Watarrka

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once a sandy seabed, now solid stone…

After leaving Uluru, I drove three hours northwest to Watarrka National Park – sacred to the Luritja and Arrente people. Here, the canyon oasis provides a year-round refuge for animals and birds, and, during deep droughts, for humans, too.

20220408_120612Traditionally, such places are usually reserved for non-human life, in support of the arid-region’s delicate species and systems. If humans overuse, or wrongly use, these waterholes, a great deal of desert life will be put at risk.

Apart from the dramatic upper cliffs of the main sandstone canyon, Watarrka is a relatively unassuming escarpment of rocky ranges and shallow gorges.

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To avoid the heat, I rose early to summit the canyon rim, while fresh sunlight warmed the cool morning with orange and yellow. The striking cliffs were beautiful to behold.

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Watarrka is home to 60 rare or relic plant species. With around 570 species of desert plants, it is regarded as a ‘living museum’. Notable are the ancient cycad palms and perennial rock pools. Nearly 100 bird species live here, too, as well as a variety of desert mammals, including herds of wild camels.

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Near the top of the canyon is a sacred twin-waterhole. The energies of this spring feel similar to those of Uluru – sinking deeply into the body, stilling the mind, and opening the heart.

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With the heart widening and opening, all of human travail, including mine, was laid bare. The impulse to deepen in meditation and understanding increased, and I was drawn beyond separation, fear, and mortality, prior to thoughts and mind, into the source of existence – freedom and love. Sitting beside this pool for a long while, it also became clear that this was the end-point of my present wanderings. And with this, I decided that in the morning, I would commence the journey ‘home’ to south-east Queensland, with one more stopover along the way…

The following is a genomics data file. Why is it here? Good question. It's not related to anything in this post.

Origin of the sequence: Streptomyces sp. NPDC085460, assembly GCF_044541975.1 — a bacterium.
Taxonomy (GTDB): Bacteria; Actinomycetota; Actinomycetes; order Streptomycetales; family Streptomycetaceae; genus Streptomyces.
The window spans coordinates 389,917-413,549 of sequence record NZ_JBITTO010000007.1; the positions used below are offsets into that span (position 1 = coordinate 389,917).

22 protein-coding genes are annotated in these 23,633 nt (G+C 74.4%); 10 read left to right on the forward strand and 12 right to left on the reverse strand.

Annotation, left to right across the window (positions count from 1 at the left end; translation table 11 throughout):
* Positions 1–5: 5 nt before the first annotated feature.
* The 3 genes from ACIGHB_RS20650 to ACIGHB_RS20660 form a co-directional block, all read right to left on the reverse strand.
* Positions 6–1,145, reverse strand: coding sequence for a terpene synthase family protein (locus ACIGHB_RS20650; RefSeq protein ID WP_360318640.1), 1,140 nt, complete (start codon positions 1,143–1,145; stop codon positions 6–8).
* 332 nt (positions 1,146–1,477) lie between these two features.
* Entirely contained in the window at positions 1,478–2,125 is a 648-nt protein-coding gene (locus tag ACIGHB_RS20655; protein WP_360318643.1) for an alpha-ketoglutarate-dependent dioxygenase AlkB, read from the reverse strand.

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Also CLICK here for: Sacred Parks of Australia Page

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3 Responses to Watarrka

  1. Paul says:

    Beautiful photographs! You took me there for a refreshing respite…

    Like

  2. Sheila says:

    Just simply stunning and beyond words.

    Like

  3. mike says:

    thank you Stuart.
    i don’t remember being so struck by the beauty of your pictures before. these last few are amazing.
    at the very least your book of outback exploration will be a modern day guide for others wanting to explore Australia.
    mike

    Like

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